Communist East Germany and alcoholism

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Under atheistic communism, East Germans spent more on alcohol than any other Europeans.[1]

Communism is a left-wing materialistic and often violently atheistic ideology created to justify the overthrow of Capitalism, replacing free market economics and democracy with a "dictatorship of the proletariat". See also: Militant atheism and State atheism

Founders of 20th century communism and atheism

Karl Marx believed atheism to be a key part of communism. He is often very famously quoted as saying, "Religion ... is the opium of the masses."[2] His full quote was: "Religious suffering is, at one and the same time, the expression of real suffering and a protest against real suffering. Religion is the sigh of the oppressed creature, the heart of a heartless world, and the soul of soulless conditions. It is the opium of the people."[3] He believed it was part of the "superstructure," a false culture built to maintain the status quo. Thus he denigrated Christianity as a fictional religion. Instead, Marx was an avowed atheist, as he wrote, "Communism begins from the outset with atheism; but atheism is at first far from being communism; indeed, that atheism is still mostly an abstraction."[4]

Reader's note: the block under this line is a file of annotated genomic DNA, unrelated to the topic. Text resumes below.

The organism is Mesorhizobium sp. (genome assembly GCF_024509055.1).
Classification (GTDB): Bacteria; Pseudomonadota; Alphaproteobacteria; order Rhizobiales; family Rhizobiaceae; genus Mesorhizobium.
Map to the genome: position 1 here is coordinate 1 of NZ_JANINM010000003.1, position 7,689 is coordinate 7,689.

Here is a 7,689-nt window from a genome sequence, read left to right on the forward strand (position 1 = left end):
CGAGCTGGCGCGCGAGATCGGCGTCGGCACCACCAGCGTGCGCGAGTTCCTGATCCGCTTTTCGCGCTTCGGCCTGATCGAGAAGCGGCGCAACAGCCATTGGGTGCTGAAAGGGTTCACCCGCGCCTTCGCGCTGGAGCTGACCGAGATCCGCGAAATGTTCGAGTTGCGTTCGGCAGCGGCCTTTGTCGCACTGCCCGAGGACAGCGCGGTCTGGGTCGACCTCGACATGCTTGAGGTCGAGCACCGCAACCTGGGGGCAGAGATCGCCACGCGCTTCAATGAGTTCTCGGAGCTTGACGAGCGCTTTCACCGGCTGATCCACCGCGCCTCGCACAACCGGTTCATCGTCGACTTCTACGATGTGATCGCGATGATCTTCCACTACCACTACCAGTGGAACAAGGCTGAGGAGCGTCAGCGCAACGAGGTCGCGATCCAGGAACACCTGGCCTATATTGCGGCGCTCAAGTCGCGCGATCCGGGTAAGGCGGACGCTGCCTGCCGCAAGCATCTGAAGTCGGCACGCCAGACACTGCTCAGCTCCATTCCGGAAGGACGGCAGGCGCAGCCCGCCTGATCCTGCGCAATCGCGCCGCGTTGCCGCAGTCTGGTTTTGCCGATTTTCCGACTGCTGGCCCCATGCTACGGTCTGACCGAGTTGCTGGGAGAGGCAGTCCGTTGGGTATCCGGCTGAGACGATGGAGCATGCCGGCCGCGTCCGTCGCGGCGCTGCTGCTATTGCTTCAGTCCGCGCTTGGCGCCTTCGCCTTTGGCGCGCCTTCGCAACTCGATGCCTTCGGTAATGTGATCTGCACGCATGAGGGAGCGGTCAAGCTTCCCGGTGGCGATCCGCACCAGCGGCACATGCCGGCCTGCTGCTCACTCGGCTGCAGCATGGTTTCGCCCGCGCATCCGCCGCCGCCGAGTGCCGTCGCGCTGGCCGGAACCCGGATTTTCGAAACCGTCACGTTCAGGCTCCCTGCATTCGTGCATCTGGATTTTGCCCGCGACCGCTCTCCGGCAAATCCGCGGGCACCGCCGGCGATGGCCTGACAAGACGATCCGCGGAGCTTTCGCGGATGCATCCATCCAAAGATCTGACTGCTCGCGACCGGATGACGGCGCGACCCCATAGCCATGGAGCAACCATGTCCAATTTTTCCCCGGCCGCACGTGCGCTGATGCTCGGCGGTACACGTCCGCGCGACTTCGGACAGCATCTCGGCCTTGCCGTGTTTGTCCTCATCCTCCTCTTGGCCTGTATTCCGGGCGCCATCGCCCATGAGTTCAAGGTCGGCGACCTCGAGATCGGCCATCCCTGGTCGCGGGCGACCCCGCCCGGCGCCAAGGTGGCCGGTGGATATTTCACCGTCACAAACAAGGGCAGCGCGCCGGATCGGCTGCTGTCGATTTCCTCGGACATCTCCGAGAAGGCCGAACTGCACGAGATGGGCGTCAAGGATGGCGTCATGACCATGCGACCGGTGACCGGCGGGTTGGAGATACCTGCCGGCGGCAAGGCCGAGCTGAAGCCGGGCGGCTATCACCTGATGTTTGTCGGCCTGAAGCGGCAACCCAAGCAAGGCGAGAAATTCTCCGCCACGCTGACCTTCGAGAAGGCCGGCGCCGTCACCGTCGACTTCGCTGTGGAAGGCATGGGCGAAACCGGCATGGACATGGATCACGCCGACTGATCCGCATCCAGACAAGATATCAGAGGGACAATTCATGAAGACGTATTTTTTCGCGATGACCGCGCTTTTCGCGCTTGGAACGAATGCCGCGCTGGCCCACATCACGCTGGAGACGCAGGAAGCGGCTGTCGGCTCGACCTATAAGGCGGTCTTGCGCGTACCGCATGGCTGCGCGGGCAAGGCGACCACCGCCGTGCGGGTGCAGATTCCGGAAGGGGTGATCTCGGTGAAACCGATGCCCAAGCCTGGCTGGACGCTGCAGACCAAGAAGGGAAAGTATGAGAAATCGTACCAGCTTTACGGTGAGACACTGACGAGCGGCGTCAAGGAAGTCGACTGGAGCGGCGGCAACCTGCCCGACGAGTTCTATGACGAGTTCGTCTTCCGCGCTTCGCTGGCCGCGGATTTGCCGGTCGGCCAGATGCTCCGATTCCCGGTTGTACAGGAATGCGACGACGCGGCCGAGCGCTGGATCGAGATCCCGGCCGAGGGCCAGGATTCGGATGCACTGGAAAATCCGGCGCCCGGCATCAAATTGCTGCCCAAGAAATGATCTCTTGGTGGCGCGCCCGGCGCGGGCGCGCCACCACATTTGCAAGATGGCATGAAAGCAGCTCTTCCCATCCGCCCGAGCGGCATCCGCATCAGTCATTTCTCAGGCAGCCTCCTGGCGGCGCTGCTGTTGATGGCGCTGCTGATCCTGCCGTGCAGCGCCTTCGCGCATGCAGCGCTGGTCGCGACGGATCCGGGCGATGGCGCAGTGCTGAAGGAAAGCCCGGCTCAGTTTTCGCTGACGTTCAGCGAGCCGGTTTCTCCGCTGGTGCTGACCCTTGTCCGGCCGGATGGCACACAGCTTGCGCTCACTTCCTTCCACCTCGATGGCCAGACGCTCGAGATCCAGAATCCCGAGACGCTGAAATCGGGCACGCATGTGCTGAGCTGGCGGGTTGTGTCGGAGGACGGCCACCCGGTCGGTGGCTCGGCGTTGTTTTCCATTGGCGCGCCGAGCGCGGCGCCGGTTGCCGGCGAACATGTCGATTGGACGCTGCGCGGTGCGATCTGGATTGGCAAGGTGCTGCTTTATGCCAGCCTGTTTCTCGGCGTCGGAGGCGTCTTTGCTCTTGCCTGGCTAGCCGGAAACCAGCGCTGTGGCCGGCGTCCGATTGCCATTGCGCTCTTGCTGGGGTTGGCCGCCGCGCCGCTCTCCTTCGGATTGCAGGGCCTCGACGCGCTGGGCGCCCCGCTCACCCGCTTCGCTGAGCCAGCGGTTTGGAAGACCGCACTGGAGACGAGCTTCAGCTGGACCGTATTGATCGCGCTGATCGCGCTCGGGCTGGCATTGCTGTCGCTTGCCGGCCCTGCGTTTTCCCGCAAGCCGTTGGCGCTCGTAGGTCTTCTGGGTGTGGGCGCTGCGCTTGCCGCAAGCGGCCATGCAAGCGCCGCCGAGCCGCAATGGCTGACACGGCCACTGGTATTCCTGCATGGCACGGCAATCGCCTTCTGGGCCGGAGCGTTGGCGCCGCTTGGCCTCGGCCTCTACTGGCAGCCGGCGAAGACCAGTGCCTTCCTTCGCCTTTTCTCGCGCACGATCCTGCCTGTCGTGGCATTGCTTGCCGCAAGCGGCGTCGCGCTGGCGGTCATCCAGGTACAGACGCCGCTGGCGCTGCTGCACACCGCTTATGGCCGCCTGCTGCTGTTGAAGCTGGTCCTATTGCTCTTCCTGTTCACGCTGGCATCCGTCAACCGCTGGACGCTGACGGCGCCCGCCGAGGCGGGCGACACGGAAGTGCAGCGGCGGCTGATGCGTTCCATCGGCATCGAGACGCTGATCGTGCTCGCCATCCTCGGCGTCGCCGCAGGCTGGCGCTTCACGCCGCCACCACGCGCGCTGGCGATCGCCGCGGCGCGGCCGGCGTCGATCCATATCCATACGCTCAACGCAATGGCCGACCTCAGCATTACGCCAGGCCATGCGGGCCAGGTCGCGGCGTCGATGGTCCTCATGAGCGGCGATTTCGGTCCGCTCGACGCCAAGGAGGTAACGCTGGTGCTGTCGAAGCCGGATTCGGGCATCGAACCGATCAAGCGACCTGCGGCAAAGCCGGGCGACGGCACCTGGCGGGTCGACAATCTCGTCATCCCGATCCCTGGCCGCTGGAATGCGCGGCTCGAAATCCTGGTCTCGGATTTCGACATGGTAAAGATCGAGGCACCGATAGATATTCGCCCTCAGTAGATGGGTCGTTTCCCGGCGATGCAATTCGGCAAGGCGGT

Vladimir Lenin similarly wrote: "A Marxist must be a materialist, i. e., an enemy of religion, but a dialectical materialist, i. e., one who treats the struggle against religion not in an abstract way, not on the basis of remote, purely theoretical, never varying preaching, but in a concrete way, on the basis of the class struggle which is going on in practice and is educating the masses more and better than anything else could."[5]

In 1955, Chinese communist leader Chou En-lai declared, "We Communists are atheists".[6]

Communist East Germany and alcoholism

According to the German news website Deutsche Welle:

Alcohol was the drug of choice in East Germany, where it was consumed at the workbench, in the office and at party headquarters, according to a new book. East Germans spent more on alcohol than any other Europeans.

Whatever the occasion - a holiday, a company party, International Women's Day or the Day of the Republic on October 7 - drinking alcohol to excess was the norm in the GDR. Historian Thomas Kochan gets to the bottom of East Germans' relationship with alcohol in his new book, "The Blue Strangler - Drinking habits in the GDR."[7]

See also


  1. Research reveals widespread alcoholism in communist East Germany
  2. Marx, K. Introduction to A Contribution to the Critique of Hegel's Philosophy of Right (Classic Quotations) (Standard translation from the original German).
  4. Marx, Karl, Private Property and Communism, 1944.
  5. Lenin, Vladimir Ilyich, Proletary, No. 45, May 13 (26), 1909, translated by Andrew Rothstein and Bernard Issacs, quote from [1].
  6. Noebel, David, The Battle for Truth, Harvest House, 2001.
  7. Research reveals widespread alcoholism in communist East Germany